Middle East History

The second paper required for this course is an analytic paper focused on a narrow topic of the student’s choice.  It is worth 30 percent of the total course grade.  As stated in the syllabus, the paper may focus on the history of a certain commodity.  Alternatively, you may choose to focus on other topics as long as your topic is chosen from the list of “Suggested Topics” below.

Although you may make use of books and articles other than the ones listed, you are required to consult the books on the list.  It is your responsibility to locate those books: at LMU’s library, your local library, or by purchasing them.




Daniel Yergin.  The Prize: The Epic Quest for Oil, Money, and Power.


This book is very long; it is also the best work on oil to date.  Read only Parts IV and V, with a special focus on Part V.              




Your paper must focus on a specific historical commodity, event, or issue.

State and briefly introduce your research focus in the introductory paragraph.

In the rest of the paper discuss the most interesting lessons/insights that you have learned from your reading.  This does not mean “summarize” the book.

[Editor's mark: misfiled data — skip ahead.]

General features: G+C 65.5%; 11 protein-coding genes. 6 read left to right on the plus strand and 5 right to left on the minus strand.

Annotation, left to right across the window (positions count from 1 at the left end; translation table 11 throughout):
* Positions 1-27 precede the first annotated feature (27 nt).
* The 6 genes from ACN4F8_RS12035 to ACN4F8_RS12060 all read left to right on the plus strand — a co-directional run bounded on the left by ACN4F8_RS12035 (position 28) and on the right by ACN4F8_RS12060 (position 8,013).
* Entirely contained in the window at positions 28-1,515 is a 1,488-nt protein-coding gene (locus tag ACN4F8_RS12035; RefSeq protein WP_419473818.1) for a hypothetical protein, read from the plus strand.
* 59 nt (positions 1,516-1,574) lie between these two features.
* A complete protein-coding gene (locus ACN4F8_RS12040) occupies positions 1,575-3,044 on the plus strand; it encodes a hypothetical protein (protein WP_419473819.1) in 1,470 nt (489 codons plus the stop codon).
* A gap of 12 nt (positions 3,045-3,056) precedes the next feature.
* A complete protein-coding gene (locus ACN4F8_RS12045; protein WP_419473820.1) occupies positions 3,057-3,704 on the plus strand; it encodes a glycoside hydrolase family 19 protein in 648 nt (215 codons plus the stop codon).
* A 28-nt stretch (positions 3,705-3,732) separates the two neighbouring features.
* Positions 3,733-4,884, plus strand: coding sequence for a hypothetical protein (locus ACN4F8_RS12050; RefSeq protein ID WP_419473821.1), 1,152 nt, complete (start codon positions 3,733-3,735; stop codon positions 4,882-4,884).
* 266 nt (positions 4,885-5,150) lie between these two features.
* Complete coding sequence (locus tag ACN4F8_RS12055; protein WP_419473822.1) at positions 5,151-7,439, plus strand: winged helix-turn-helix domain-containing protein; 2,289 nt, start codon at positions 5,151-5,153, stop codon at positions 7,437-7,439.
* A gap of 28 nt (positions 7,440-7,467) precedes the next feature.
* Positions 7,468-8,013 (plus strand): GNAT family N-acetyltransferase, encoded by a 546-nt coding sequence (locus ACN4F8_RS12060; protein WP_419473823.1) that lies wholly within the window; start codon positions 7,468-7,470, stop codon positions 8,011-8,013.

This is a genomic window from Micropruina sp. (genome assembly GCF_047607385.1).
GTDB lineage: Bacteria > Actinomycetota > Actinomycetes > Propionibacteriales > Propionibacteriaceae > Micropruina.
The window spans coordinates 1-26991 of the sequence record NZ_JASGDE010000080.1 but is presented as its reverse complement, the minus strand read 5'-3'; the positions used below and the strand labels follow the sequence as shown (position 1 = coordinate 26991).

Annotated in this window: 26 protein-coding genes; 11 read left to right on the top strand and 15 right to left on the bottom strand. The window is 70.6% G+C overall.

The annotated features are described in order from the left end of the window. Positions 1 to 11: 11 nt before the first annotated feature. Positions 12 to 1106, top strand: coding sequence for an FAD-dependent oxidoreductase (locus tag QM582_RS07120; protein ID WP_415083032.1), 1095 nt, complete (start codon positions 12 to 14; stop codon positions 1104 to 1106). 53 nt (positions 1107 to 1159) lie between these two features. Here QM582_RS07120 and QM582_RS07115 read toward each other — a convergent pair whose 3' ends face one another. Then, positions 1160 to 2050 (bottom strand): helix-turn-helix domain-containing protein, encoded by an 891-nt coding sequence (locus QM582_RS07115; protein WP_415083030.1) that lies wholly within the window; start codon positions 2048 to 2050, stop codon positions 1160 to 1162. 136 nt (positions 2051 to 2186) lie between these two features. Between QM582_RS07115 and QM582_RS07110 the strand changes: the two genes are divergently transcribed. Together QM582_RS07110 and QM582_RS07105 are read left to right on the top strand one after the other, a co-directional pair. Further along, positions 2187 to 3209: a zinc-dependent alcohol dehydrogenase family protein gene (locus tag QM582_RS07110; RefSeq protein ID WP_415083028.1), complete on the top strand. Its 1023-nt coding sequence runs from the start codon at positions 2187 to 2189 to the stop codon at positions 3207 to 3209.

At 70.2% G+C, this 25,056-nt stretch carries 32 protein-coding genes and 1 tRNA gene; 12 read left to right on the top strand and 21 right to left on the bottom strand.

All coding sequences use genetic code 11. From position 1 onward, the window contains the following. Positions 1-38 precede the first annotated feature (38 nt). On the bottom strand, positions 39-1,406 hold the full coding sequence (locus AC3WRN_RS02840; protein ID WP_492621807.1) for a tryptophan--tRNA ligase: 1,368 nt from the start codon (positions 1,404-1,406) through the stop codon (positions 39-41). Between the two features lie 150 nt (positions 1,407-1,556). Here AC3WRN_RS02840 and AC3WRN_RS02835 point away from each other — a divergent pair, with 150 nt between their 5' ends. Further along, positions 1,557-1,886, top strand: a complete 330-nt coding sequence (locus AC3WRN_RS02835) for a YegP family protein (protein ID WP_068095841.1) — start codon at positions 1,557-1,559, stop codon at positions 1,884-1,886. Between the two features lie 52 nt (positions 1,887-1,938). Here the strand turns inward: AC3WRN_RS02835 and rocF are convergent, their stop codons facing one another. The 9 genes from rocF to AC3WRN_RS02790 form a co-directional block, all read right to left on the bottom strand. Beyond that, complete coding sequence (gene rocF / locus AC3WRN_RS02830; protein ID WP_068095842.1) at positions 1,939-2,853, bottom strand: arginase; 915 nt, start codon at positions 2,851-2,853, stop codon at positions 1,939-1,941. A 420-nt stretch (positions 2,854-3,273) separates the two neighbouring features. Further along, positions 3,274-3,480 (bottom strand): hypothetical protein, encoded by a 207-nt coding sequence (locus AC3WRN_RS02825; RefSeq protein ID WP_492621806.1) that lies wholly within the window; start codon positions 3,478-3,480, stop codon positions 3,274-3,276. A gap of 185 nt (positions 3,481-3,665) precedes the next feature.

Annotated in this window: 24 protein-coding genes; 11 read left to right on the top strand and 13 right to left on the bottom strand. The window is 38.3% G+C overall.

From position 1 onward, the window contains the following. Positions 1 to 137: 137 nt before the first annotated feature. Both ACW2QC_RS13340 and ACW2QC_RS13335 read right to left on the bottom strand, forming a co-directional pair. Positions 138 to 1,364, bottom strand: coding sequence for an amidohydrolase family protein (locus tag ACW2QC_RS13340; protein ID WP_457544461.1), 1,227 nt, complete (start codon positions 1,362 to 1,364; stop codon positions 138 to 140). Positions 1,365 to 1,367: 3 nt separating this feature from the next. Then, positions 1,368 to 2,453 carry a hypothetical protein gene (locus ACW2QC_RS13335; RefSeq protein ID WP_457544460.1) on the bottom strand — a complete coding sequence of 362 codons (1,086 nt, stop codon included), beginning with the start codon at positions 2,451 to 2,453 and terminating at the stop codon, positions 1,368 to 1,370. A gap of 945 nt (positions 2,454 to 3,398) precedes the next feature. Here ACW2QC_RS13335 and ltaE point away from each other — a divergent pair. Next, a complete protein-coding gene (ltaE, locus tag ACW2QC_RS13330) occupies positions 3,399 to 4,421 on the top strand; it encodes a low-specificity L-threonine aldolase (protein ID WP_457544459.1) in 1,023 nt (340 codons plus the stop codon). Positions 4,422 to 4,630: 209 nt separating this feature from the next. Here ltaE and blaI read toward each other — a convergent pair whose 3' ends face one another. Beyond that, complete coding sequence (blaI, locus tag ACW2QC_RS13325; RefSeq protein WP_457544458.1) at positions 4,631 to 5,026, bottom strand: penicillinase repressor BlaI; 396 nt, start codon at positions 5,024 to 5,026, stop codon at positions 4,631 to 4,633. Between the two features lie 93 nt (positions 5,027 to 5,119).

References to relevant material (from lectures and the textbook) are highly recommended.

Feel free to use additional scholarly sources, but it is not required.

Do not spend too much time on historical narrative.  In other words, your paper must have a specific focus and you should refrain from writing a simple chronology of events.

I am interested in your thoughtful opinions and responses.








Use the past tense to discuss past events.

Your essay must be five to six double-spaced pages long in 12 pt. font.

Do not change your margin settings: they must be no more than one inch wide.

Do not justify your right margins.

Page numbers are required.

A title page is required.

You must staple your paper.

Avoid frequent quotations and do not use quotations that are longer than a single sentence.

Spell-check and edit and edit.


A bibliography is required.

No footnotes are required.  Instead, simply cite your source in the body of the

text. For example, for first citation: (Norton, Hezbollah, 65).  Subsequent

citations: (Norton, 90).

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